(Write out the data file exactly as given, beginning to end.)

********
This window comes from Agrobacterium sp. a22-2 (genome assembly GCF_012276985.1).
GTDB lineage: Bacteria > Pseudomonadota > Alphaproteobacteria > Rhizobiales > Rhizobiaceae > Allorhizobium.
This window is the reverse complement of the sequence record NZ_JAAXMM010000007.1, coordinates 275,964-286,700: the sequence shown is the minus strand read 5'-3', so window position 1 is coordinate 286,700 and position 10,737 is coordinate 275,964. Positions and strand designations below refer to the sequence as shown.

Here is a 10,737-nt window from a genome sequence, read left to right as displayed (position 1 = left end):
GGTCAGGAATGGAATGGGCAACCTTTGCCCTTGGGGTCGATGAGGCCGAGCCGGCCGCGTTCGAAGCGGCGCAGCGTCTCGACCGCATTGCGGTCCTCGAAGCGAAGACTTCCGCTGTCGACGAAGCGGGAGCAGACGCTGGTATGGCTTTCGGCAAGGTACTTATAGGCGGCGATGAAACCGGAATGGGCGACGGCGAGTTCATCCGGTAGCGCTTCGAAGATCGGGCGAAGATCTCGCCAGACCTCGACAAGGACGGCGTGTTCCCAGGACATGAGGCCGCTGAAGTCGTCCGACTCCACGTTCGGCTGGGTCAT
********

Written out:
This window comes from Agrobacterium sp. a22-2 (genome assembly GCF_012276985.1).
GTDB lineage: Bacteria > Pseudomonadota > Alphaproteobacteria > Rhizobiales > Rhizobiaceae > Allorhizobium.
This window is the reverse complement of the sequence record NZ_JAAXMM010000007.1, coordinates 275,964-286,700: the sequence shown is the minus strand read 5'-3', so window position 1 is coordinate 286,700 and position 10,737 is coordinate 275,964. Positions and strand designations below refer to the sequence as shown.

Here is a 10,737-nt window from a genome sequence, read left to right as displayed (position 1 = left end):
GGTCAGGAATGGAATGGGCAACCTTTGCCCTTGGGGTCGATGAGGCCGAGCCGGCCGCGTTCGAAGCGGCGCAGCGTCTCGACCGCATTGCGGTCCTCGAAGCGAAGACTTCCGCTGTCGACGAAGCGGGAGCAGACGCTGGTATGGCTTTCGGCAAGGTACTTATAGGCGGCGATGAAACCGGAATGGGCGACGGCGAGTTCATCCGGTAGCGCTTCGAAGATCGGGCGAAGATCTCGCCAGACCTCGACAAGGACGGCGTGTTCCCAGGACATGAGGCCGCTGAAGTCGTCCGACTCCACGTTCGGCTGGGTCAT